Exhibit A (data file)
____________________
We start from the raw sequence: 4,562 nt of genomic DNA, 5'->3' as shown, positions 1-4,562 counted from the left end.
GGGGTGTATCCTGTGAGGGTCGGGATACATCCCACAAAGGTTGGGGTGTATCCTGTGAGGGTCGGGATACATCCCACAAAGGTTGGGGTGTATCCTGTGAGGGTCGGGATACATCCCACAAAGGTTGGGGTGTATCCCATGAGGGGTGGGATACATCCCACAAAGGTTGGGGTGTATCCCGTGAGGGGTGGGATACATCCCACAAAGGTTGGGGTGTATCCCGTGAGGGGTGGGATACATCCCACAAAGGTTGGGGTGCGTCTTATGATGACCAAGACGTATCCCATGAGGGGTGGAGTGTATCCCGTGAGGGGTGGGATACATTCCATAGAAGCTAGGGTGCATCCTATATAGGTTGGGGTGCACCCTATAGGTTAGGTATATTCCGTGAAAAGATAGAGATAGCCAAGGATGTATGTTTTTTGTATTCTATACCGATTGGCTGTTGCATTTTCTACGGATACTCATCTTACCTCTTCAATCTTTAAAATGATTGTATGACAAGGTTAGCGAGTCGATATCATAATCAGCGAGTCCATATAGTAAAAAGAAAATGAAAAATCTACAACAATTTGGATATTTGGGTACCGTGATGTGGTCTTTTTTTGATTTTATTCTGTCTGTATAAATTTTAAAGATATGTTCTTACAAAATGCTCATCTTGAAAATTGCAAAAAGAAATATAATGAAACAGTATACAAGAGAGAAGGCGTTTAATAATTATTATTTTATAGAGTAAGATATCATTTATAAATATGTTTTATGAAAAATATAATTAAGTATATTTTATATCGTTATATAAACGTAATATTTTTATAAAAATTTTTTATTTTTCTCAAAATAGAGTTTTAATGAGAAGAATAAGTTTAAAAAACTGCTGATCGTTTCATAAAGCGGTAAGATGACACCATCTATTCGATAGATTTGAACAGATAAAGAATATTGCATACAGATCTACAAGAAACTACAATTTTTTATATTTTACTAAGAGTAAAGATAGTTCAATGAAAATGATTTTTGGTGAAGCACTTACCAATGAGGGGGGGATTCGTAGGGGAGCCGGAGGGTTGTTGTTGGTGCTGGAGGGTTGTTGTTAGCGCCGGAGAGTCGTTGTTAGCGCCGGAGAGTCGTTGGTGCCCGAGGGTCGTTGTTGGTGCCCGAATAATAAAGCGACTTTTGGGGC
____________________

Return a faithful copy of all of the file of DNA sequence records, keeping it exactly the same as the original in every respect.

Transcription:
We start from the raw sequence: 4,562 nt of genomic DNA, 5'->3' as shown, positions 1-4,562 counted from the left end.
GGGGTGTATCCTGTGAGGGTCGGGATACATCCCACAAAGGTTGGGGTGTATCCTGTGAGGGTCGGGATACATCCCACAAAGGTTGGGGTGTATCCTGTGAGGGTCGGGATACATCCCACAAAGGTTGGGGTGTATCCCATGAGGGGTGGGATACATCCCACAAAGGTTGGGGTGTATCCCGTGAGGGGTGGGATACATCCCACAAAGGTTGGGGTGTATCCCGTGAGGGGTGGGATACATCCCACAAAGGTTGGGGTGCGTCTTATGATGACCAAGACGTATCCCATGAGGGGTGGAGTGTATCCCGTGAGGGGTGGGATACATTCCATAGAAGCTAGGGTGCATCCTATATAGGTTGGGGTGCACCCTATAGGTTAGGTATATTCCGTGAAAAGATAGAGATAGCCAAGGATGTATGTTTTTTGTATTCTATACCGATTGGCTGTTGCATTTTCTACGGATACTCATCTTACCTCTTCAATCTTTAAAATGATTGTATGACAAGGTTAGCGAGTCGATATCATAATCAGCGAGTCCATATAGTAAAAAGAAAATGAAAAATCTACAACAATTTGGATATTTGGGTACCGTGATGTGGTCTTTTTTTGATTTTATTCTGTCTGTATAAATTTTAAAGATATGTTCTTACAAAATGCTCATCTTGAAAATTGCAAAAAGAAATATAATGAAACAGTATACAAGAGAGAAGGCGTTTAATAATTATTATTTTATAGAGTAAGATATCATTTATAAATATGTTTTATGAAAAATATAATTAAGTATATTTTATATCGTTATATAAACGTAATATTTTTATAAAAATTTTTTATTTTTCTCAAAATAGAGTTTTAATGAGAAGAATAAGTTTAAAAAACTGCTGATCGTTTCATAAAGCGGTAAGATGACACCATCTATTCGATAGATTTGAACAGATAAAGAATATTGCATACAGATCTACAAGAAACTACAATTTTTTATATTTTACTAAGAGTAAAGATAGTTCAATGAAAATGATTTTTGGTGAAGCACTTACCAATGAGGGGGGGATTCGTAGGGGAGCCGGAGGGTTGTTGTTGGTGCTGGAGGGTTGTTGTTAGCGCCGGAGAGTCGTTGTTAGCGCCGGAGAGTCGTTGGTGCCCGAGGGTCGTTGTTGGTGCCCGAATAATAAAGCGACTTTTGGGGC